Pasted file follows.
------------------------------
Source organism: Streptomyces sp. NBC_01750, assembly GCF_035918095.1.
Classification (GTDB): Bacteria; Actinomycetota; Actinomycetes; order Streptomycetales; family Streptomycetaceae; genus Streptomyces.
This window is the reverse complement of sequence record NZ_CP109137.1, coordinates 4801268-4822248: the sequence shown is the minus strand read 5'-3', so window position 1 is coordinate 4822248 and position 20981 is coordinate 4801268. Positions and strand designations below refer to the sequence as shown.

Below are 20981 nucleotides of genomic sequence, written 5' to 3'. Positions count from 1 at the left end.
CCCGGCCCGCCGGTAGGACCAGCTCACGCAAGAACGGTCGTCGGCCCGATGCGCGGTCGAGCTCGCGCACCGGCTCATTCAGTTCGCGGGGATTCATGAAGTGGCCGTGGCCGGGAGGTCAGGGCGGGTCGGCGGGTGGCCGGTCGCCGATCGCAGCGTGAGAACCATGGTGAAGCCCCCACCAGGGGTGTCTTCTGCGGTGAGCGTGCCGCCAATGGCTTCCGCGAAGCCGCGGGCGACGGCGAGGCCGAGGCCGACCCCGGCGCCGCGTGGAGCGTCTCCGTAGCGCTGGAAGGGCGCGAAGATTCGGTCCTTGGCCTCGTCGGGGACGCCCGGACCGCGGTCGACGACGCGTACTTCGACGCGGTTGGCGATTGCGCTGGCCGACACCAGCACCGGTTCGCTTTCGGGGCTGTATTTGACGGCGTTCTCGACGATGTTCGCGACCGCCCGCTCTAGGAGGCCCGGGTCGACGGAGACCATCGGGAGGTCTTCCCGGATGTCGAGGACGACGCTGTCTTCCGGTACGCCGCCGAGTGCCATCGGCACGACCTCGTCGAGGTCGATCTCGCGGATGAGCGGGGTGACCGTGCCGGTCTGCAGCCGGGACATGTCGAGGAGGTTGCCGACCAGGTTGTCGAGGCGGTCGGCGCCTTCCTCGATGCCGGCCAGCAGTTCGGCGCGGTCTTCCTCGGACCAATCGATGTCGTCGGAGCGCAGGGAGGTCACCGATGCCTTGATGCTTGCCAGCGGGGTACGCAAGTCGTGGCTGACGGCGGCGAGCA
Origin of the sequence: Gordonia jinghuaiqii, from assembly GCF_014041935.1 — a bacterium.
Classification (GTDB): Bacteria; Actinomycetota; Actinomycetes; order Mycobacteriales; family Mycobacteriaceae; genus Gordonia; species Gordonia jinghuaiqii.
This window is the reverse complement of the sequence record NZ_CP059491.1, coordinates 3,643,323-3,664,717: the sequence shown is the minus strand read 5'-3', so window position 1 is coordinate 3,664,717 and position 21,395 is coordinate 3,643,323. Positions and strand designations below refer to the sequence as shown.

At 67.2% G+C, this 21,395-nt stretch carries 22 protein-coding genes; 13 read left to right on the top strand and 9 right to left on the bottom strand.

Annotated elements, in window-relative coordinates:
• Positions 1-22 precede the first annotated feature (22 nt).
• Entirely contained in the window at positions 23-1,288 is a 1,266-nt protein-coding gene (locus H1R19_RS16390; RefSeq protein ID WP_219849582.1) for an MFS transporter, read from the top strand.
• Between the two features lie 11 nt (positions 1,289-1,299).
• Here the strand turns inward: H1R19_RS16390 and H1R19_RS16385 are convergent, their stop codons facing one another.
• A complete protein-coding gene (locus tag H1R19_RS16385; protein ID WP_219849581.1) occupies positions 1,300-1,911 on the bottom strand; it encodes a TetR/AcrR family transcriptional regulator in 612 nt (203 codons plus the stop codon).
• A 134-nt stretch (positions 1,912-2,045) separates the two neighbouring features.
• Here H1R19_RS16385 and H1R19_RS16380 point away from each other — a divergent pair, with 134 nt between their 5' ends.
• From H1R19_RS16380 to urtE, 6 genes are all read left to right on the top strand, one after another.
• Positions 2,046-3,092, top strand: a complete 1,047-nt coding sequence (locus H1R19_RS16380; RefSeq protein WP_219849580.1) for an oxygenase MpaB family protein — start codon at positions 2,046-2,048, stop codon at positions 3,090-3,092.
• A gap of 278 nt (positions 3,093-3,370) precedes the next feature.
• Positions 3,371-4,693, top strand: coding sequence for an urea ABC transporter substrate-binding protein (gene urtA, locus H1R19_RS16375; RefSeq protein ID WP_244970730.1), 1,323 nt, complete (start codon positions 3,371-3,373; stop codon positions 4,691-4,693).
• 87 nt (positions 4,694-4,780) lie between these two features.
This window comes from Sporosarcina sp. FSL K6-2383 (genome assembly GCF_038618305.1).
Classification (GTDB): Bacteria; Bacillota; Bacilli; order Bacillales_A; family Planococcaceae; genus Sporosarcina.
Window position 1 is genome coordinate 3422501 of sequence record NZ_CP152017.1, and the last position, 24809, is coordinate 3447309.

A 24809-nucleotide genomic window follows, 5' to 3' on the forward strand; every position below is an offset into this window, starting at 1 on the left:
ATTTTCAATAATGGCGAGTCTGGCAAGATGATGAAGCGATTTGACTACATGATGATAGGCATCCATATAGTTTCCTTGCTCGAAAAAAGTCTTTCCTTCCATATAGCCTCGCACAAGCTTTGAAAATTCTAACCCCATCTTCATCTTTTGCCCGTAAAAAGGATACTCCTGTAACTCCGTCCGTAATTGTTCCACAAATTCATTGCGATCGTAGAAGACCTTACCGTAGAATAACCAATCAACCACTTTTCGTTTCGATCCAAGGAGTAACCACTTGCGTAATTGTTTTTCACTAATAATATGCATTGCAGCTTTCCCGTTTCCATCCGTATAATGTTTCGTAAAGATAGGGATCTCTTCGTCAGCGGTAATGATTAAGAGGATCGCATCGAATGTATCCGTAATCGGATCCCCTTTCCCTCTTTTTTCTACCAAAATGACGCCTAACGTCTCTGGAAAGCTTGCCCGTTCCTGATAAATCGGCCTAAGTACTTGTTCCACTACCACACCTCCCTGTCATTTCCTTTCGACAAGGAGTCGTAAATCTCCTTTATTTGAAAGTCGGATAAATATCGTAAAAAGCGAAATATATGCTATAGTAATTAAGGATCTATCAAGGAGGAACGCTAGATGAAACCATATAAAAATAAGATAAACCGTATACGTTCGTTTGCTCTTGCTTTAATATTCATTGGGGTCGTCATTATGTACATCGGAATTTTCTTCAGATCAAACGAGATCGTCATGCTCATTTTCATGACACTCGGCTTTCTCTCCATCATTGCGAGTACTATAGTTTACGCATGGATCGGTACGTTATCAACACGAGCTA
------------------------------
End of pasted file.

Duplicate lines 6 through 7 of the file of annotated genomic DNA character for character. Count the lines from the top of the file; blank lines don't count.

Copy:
Origin of the sequence: Gordonia jinghuaiqii, from assembly GCF_014041935.1 — a bacterium.
Classification (GTDB): Bacteria; Actinomycetota; Actinomycetes; order Mycobacteriales; family Mycobacteriaceae; genus Gordonia; species Gordonia jinghuaiqii.